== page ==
Why Creating Buyer Personas Is So Important In Branding

All too often, products are developed, campaigns are launched and brands are designed for nameless, faceless users, defined simply by obligatory data points that lack any meaningful context. That is unfortunate because, when this happens, everyone from the companies creating the products to the end user loses.

If you know that your ideal customer is a 28-year-old business woman named Sally who has two children under five, drives a Volkswagen and shops primarily at Whole Foods, you’re in a much better position to begin crafting a visual and verbal identity that will resonate with her than if you simply worked toward an end goal with a “twenty-something female” in mind.

We usually conduct this exercise in the latter half of our first client work session, dedicating between 1.5-2 hours to create three-to-six distinct buyer personas that represent our most common users in as realistic terms as possible. This means we go much further than simply outlining the character’s age, annual income and occupation. We also consider where this person gets their news, what hobbies they enjoy in their free time and where they are most likely to spend their next vacation.

Do personas need to be 100% based on factual evidence or extensive research? No. The real benefit of this exercise is to begin viewing our target demographic or ideal customers as real people rather than as faceless statistics. Here are the top three reasons it is so important to build buyer personas and how you can do so:

Buyer Personas Save Time And Money

It is simply not productive or cost-efficient to begin the design process before you’ve attempted to get to know who your ideal customers might be. This is true of creating almost anything, but it is especially important for executives to remember as they invest valuable time and funds into developing their brand. Imagine you’ve invited a new friend over for lunch. Which of the following processes is more efficient? Making a sandwich and then asking the person you made it for if they have any food allergies as you place the beautifully plated sandwich in front of them or vice versa?

Unless you’re prepared to throw that whole sandwich away when your new friend tells you they’re deathly allergic to mustard, the answer should be pretty obvious. The same is true of a business. If you start building your brand before getting to know your customers, you’re probably going to have to go back and make costly, time-consuming changes that could have been avoided if you had created and referenced your buyer personas.

Buyer Personas Help You Find Your Place In The Customer’s Life

To avoid stereotypes in the work you create, move past the superficial view of a basic buyer persona, which might only include gender, age and income. Those pieces of information are, of course, helpful. But they only provide you with a vague idea of the person you’re targeting. With that limited view, you’re more likely to fall back on generalizations, clichés and stereotypes, which are more likely to turn your customer off (or even offend them) than to convert them into a loyal customer or brand advocate.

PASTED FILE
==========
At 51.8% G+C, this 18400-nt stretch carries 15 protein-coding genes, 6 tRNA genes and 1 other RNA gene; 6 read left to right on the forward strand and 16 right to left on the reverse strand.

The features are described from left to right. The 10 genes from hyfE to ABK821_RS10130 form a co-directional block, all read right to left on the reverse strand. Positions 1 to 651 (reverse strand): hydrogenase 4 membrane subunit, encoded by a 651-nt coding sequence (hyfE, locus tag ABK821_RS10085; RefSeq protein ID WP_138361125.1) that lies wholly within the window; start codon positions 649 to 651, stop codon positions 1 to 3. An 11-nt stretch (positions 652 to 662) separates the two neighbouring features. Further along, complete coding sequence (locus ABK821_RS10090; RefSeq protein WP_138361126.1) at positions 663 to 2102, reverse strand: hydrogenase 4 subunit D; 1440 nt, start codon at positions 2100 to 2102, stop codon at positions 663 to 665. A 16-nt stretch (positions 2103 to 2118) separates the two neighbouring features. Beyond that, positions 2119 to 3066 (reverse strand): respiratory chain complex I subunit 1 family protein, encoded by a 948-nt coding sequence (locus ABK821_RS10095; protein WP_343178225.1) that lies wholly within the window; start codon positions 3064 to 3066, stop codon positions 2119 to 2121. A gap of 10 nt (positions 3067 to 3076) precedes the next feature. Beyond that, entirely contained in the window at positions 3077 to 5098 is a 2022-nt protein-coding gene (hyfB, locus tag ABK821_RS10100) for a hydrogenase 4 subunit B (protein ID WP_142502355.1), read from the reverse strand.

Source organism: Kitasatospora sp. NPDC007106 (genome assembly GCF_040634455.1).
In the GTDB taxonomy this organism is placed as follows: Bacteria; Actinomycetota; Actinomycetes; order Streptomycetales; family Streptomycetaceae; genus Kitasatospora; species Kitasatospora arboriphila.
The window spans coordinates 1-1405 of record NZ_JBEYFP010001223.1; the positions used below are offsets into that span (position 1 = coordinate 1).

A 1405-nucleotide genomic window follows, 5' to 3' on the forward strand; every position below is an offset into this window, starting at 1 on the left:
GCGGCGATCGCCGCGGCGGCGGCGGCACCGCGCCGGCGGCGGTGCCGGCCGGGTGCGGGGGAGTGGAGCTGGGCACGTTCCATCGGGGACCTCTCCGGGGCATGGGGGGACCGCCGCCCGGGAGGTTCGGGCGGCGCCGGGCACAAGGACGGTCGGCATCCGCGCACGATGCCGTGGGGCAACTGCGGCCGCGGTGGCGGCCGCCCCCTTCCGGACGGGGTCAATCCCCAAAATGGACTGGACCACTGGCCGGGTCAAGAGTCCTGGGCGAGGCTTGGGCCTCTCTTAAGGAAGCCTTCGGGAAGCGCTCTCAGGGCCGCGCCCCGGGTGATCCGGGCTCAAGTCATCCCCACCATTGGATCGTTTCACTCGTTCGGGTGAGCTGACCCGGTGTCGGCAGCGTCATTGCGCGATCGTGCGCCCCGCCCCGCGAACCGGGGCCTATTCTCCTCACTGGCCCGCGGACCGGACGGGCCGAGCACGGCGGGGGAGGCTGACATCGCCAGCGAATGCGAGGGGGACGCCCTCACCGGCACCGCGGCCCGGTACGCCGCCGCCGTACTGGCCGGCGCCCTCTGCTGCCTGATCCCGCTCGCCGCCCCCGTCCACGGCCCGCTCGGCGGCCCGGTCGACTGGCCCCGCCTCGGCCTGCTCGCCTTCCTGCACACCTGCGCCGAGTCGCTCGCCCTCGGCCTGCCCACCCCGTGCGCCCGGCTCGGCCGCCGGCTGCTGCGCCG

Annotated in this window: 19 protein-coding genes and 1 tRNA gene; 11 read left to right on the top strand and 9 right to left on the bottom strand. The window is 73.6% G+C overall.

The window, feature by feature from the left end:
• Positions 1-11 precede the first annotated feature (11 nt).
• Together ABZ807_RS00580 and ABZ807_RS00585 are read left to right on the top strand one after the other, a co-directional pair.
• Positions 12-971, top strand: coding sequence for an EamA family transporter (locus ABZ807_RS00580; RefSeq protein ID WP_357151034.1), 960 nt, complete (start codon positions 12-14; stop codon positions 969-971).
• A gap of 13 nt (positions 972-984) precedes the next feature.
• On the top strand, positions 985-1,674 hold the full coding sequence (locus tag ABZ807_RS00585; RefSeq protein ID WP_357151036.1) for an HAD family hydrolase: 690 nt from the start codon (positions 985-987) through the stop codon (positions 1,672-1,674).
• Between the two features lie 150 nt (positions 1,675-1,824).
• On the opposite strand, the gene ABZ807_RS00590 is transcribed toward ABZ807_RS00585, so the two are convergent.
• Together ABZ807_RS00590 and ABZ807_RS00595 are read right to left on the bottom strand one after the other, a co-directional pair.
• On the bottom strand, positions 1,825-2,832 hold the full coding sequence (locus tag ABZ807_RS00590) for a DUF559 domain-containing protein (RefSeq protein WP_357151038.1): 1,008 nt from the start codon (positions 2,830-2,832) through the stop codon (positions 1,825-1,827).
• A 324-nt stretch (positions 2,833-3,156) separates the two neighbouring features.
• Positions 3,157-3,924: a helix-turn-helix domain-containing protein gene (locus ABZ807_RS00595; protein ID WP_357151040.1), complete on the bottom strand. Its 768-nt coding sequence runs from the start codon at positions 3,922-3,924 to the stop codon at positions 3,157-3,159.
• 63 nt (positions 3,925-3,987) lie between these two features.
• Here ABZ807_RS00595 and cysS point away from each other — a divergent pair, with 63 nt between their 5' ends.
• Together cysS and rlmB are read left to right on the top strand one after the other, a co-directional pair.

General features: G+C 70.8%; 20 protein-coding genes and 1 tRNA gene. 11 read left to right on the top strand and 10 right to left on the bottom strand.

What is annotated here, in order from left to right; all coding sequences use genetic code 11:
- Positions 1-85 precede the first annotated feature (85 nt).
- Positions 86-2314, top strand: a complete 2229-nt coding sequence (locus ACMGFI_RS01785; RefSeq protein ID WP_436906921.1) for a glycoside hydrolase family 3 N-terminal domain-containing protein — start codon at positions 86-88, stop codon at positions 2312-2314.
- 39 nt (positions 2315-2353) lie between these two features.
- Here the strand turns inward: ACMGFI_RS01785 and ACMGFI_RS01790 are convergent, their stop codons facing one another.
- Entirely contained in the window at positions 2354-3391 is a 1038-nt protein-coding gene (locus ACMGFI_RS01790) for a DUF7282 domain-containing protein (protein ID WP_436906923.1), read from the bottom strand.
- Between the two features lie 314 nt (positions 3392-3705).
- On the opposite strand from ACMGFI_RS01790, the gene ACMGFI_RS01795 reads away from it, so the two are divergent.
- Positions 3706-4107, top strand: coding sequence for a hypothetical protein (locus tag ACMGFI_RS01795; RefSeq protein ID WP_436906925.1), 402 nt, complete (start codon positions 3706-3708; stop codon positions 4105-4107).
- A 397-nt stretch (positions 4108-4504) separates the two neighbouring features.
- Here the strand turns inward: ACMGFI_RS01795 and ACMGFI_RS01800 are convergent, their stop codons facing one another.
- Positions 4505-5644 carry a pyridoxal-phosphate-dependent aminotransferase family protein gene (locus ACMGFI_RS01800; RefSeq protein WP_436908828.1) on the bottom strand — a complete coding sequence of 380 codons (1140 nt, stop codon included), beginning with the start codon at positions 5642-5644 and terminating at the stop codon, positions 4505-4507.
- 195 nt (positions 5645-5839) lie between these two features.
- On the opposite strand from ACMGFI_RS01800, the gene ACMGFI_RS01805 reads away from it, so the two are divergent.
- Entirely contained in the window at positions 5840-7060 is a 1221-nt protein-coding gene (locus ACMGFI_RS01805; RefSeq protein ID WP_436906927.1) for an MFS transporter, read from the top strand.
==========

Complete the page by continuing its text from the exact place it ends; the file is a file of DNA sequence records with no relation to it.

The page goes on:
The best way to do this is to talk to the real people who are purchasing your product or using your service, ask the right questions and listen fully to what they say. Foster a much deeper connection with your target audience by taking an interest in the minutiae of their identities. Where do they get their news from? Where do they go when they eat out? What hobbies take up most of their free time? Where are they most likely to do their grocery shopping or purchase a new pair of shoes? What do they love to do and what gets in the way of that?

By giving you this full view and intimate understanding of the person you’ve created, buyer personas will also help you define common problems or pain points your customers experience, which, in turn, prepares you to effectively present them with your solution as well as how it can seamlessly integrate into their lives.

Buyer Personas Provide A Bar To Test Against As You Build And Launch

With a complete set of in-depth buyer personas in your arsenal, building and launching your brand will feel less like a gamble because you’ll always have something to test new features or iterations against.

Now that you’re aware that Sally hates aggressive language and brash colors and loves anything that reminds her of children or animals, you’ll know that a bright orange logo probably won’t be her cup of tea and “DON’T GIVE UP UNTIL YOUR DAY IS CRUSHED!” isn’t the best tagline either. Luckily, thanks to the work you did in creating your buyer personas, you can return to the drawing board sooner rather than later to produce something that will engage her in a positive (rather than a negative) way. Depending on who you’re targeting or the medium you are using, your messaging may change slightly. However, your value proposition should always remain consistent.

This article was originally published on Forbes.

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